5 potential Playoff defenses that can end Alabama's championship dreams
With the latest College Football Playoff rankings released and another week in the books, we continue to get a better idea of the Playoff picture.
One team that should feel awfully good about its chances is No. 1 Alabama, fresh off its latest trouncing of the Bayou Bengals.
Remember, offense has been the name of the game in the Playoff, and the average combined score of every Playoff game (including championships games) is 58.66, with the winner of each game averaging 38.08 points per game. Alabama, No. 1 nationally in points per game (51.3), TD passes per game (3.7), total yards per game (565.6) and No. 2 in yards per play (8.2), obviously has the offensive firepower to do some serious damage in the Playoff.
While LSU provided their toughest test, they’re not out of the woods yet in terms of facing elite defenses. They’ll face another physical and athletic defense this week against No. 16 Mississippi State, who has the No. 2 scoring defense in the country (allowing just 12.3 points per game), followed two weeks later with an Iron Bowl matchup against No. 24 Auburn. Say what you will about Auburn’s offense, but its defense has been stout this year, and is 13th nationally allowing 17.3 points per game.
But then they’ll begin their slate against teams with legitimate Playoff aspirations, beginning with the SEC Championship Game.
So, who are 5 potential playoff defenses that can stop Alabama?
Wait, there’s defenses in the Big 12? Well, not really, but one of the better defensive units is from the Appalachian heartland, in Morgantown. If the No. 9 Mountaineers manage to beat Oklahoma two weeks in a row (final regular season game and Big 12 title game), there’s almost no way they’ll be left out of the Playoff. Same goes for Oklahoma if it wins both games (and neither will get in if they split), but their defense is appalling, so let’s focus on West Virginia, which arguably has the best defense in the Big 12.
WVU is near the top of the Big 12 in all of the major defensive categories per game like points allowed (22.3), completions allowed (19.3), passing yards (233.8), rushing yards (137), rushing yards per attempt (3.7) and total yards allowed (370.8).
Before you scoff at those seemingly inflated numbers, remember, Oklahoma put up 48 on Georgia in last year’s Playoff semifinal. Only one other team scored more than 28 against Georgia last season. Big 12 offenses score on everybody. Relatively speaking, holding teams to 22 points is impressive.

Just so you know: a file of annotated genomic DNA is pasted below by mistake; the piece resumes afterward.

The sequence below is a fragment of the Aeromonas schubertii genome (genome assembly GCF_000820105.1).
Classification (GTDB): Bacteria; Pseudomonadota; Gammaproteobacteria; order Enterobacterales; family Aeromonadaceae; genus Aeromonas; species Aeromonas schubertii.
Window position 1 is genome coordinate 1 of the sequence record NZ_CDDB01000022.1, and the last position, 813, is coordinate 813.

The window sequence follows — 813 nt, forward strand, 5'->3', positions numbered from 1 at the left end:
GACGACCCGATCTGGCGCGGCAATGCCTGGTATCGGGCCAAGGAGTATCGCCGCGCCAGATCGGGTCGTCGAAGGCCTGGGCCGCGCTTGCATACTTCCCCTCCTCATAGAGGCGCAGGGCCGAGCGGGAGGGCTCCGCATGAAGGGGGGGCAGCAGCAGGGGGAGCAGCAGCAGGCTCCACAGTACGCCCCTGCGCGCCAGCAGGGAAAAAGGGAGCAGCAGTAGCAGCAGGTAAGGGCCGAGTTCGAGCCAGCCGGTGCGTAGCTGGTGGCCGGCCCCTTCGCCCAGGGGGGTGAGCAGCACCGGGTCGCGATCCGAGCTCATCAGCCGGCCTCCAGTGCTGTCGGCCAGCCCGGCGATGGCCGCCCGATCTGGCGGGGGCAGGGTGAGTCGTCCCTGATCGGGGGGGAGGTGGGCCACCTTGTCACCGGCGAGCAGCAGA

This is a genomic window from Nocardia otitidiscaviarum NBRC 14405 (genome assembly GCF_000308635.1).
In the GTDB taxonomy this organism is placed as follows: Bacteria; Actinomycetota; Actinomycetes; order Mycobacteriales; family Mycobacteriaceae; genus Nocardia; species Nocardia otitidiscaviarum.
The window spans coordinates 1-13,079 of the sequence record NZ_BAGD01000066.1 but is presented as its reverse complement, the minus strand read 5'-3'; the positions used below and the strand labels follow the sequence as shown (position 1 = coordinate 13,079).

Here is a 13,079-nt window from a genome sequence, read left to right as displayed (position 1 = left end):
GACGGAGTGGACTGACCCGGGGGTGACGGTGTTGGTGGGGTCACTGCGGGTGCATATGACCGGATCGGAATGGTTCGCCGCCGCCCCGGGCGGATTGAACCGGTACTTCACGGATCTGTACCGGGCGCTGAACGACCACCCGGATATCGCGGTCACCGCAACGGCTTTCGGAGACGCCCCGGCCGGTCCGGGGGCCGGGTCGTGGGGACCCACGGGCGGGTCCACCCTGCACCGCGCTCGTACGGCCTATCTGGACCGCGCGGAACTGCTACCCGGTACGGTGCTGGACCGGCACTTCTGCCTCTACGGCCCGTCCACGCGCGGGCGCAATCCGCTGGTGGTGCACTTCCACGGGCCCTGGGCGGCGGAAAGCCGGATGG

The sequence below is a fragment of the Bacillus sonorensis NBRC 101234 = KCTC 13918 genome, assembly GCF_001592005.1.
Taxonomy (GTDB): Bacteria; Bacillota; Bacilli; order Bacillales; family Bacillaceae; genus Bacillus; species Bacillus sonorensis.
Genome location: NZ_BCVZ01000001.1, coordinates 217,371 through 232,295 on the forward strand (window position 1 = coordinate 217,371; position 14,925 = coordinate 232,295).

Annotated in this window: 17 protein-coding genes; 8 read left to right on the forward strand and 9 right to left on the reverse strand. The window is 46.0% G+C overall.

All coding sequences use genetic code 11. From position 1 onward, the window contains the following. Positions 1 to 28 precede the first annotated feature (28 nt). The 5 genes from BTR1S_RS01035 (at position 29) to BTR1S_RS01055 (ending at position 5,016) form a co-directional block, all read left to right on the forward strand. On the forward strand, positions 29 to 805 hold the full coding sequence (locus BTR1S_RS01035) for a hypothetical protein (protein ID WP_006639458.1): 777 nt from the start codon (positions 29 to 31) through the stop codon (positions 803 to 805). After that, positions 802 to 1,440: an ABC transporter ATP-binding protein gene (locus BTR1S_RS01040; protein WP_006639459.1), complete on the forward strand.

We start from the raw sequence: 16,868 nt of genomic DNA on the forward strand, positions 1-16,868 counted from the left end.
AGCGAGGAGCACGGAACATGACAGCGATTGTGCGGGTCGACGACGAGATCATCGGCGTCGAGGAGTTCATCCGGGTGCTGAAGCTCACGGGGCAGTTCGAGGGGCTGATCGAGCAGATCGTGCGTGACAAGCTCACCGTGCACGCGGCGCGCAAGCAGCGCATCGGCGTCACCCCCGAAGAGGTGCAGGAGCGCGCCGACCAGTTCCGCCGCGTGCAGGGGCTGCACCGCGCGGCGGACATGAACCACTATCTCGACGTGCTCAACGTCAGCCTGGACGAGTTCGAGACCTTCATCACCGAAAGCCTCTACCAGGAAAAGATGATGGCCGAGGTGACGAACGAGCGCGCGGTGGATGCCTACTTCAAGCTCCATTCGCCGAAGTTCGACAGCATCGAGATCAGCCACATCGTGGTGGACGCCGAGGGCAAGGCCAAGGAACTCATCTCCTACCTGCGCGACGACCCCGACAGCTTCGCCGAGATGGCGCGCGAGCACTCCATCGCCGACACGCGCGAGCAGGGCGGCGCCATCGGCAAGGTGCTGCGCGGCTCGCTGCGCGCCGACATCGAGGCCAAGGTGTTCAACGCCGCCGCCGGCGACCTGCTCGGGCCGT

Junior OLB David Long has been the most consistent performer of the group, leading the team in tackles (75), TFLs (14) and sacks (4).
Realistically, it’s hard to envision WVU being able to prevent Alabama from putting up a plethora of points, especially as they’re allowing 7.5 yards per pass attempt, but in the Playoff anything can happen.
The No. 3 Irish are 3 wins from clinching their first Playoff spot, assuming they don’t fall victim to an upset at the hands of FSU, No. 13 Syracuse or Southern Cal. The Irish started the year by knocking off Michigan — now No. 4 in the Playoff ranking — and have methodically put away each opponent following that in what has been a decent schedule.
The Notre Dame defense is 19th nationally in points allowed per game (19.3) and has been very strong in pass defense. That’s obviously critical if you’re going to have any chance against Alabama.
The Irish secondary is allowing just 56.1 percent of pass attempts to be completed, and the team is 26th nationally in passing yards allowed per game (188.4) and are 4th in passing TDs allowed per game (0.7). Notre Dame has a talented secondary with a stout front four featuring NFL Draft prospects in DT Jerry Tillery (6 sacks) and DE Khalid Kareem (5.5 sacks) and an absolute beast at ILB in Te’von Coney (80 tackles, 8.5 TFLs, 3 sacks).
Similarly, to WVU (and/or Oklahoma), I just don’t think the Irish ultimately have the depth and quality of athletes necessary to slow down the Tide.